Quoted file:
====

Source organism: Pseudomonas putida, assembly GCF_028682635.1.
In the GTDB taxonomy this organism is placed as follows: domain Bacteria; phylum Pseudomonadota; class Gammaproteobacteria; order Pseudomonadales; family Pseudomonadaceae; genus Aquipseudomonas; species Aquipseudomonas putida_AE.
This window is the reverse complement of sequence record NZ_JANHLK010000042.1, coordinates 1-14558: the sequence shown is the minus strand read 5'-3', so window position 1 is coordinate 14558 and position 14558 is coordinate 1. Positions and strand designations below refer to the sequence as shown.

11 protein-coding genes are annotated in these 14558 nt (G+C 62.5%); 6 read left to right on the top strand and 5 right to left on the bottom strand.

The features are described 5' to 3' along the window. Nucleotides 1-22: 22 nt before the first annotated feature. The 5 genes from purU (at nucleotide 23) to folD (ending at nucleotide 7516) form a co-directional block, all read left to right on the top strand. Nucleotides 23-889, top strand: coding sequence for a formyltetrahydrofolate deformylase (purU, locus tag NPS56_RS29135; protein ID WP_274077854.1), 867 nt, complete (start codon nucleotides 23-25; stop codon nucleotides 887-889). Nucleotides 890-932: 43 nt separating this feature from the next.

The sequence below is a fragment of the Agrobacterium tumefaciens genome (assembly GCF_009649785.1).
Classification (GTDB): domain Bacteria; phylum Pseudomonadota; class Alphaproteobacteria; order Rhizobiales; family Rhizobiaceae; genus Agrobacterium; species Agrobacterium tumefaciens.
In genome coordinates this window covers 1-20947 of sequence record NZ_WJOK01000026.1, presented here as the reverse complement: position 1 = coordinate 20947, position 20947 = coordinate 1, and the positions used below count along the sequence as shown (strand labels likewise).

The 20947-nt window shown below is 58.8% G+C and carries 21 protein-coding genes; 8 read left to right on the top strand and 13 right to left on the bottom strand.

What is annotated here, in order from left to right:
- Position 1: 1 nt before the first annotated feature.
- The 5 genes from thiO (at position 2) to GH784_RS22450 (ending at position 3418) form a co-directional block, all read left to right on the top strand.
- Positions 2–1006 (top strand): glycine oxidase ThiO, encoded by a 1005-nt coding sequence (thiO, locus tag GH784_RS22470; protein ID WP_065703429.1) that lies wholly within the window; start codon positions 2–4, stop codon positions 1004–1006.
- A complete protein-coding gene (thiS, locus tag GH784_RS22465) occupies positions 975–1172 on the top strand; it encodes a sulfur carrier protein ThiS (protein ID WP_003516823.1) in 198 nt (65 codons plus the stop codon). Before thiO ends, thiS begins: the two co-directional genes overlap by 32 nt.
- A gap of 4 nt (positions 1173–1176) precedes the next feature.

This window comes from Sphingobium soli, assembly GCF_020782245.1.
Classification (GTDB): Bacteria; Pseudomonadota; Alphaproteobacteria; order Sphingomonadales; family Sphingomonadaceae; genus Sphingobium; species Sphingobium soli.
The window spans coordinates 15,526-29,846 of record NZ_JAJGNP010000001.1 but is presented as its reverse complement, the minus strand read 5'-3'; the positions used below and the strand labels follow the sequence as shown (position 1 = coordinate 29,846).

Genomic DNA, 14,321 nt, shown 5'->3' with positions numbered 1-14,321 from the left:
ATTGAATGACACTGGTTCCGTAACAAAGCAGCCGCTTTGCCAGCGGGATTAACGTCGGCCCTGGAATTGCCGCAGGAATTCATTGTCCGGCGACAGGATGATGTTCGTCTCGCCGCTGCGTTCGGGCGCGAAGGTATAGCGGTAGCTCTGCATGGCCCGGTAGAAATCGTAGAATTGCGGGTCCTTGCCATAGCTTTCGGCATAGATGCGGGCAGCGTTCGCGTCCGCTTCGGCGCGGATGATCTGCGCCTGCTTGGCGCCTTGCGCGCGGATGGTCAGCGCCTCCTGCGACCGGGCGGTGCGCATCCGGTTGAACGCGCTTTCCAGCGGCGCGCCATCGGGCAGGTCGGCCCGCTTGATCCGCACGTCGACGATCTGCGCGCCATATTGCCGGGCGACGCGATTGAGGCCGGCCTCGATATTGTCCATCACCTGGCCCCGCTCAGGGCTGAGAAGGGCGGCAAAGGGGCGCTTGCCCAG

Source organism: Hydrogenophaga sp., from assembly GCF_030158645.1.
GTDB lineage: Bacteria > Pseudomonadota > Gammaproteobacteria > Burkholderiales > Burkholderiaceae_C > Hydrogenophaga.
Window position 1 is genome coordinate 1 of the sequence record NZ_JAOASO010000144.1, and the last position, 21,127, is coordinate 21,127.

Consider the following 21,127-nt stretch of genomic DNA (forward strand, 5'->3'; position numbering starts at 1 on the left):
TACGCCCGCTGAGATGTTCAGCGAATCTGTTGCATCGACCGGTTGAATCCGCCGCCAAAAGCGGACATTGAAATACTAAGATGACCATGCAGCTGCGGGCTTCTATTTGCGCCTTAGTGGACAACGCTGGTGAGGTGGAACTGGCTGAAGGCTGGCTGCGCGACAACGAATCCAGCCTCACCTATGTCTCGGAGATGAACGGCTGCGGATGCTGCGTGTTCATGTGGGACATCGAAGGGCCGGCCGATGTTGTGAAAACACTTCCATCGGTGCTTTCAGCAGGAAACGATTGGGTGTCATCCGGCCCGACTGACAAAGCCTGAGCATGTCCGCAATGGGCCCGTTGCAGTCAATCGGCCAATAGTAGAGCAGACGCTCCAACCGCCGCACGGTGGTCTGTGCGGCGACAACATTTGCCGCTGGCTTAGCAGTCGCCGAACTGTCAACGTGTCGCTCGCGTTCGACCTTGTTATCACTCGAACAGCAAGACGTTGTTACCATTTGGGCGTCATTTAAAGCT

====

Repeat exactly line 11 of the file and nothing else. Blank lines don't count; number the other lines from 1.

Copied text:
- Position 1: 1 nt before the first annotated feature.